At the heart of the matter is the quest for stability in global oil markets.
The all-important oil deal between Pakistan and Russia has hit a roadblock, as the two nations are unlikely to finalise a long-term supply deal.
Pakistan and Russia had agreed to form a Special Purpose Vehicle (SPV) to specifically manage the import of oil from Moscow to Islamabad.
However, due to the delay in initiating the process by Islamabad, Moscow is now reluctant to enter into a long-term agreement, especially with concessions on oil supply.
A government source with knowledge of the deal said that both Islamabad and Moscow seem to be clinging to their positions, meaning that inking a long-term agreement may not be possible anymore.
The expected concern on part of Russia is the discounts it offered to Pakistan.
Russia quotes former India oil prices on the Platts index, which means Russian oil prices will vary with fluctuation on Platts and no permanent discounts would be possible going forward for Pakistan.
On part of Pakistan, the government is stuck between two formulas for the oil deal, according to sources.
The first option is to set up an SPV with the mandate of oil imports from Russia, signposting state’s involvement in oil purchases.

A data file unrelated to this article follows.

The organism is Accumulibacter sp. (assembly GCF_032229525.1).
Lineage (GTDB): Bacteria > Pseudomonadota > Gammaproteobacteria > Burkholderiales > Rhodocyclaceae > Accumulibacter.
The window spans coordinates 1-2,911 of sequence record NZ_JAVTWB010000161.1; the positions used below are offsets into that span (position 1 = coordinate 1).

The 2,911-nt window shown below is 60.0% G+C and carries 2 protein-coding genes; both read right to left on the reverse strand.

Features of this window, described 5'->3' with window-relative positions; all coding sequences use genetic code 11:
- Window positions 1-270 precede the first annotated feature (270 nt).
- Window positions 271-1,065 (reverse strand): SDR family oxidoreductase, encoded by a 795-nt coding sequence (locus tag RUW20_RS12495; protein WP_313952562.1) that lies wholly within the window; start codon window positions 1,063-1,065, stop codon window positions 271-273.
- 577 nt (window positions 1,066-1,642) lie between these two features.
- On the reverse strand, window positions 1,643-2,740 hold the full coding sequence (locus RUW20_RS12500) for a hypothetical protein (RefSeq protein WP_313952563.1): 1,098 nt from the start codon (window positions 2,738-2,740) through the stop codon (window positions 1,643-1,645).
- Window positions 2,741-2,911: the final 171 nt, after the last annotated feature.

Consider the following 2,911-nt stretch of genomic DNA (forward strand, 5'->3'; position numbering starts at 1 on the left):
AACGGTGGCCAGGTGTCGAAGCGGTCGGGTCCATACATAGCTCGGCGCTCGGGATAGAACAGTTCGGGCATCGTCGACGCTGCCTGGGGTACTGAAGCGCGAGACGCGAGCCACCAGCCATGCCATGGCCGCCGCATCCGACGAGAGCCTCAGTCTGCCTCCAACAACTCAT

The second option to allow the oil industry to do commercial deals with Russian firms and will be responsible for profit and loss.
In a recent test case, Pakistan Refinery Limited (PRL) imported about 1,00,000 tons of crude oil from Russia. 50,000 tons has already been refined while the remaining is yet to be processed. The deal is considered to be a test case to understand the economics of Russian oil.
Crude oil purchases from the Middle East produces at least 45 per cent of High-Speed Diesel (HSD) and 25 per cent of furnace oil whereas Russian crude oil is expected to produce 32 per cent of HSD and 50 per cent of furnace oil.
However, the demand of Russian crude oil has gone down considerably in Pakistan because power plants have shifted to Liquefied Natural Gas (LNG).
Experts say, Pakistan has no market for Russian oil.
“Pakistan’s refineries can use Russian oil by blending it with Arabian crude. Otherwise, there is no market of Russian oil in Pakistan due to higher volumes of furnace oil produced by that crude,” said business market expert Zahar Bhutta.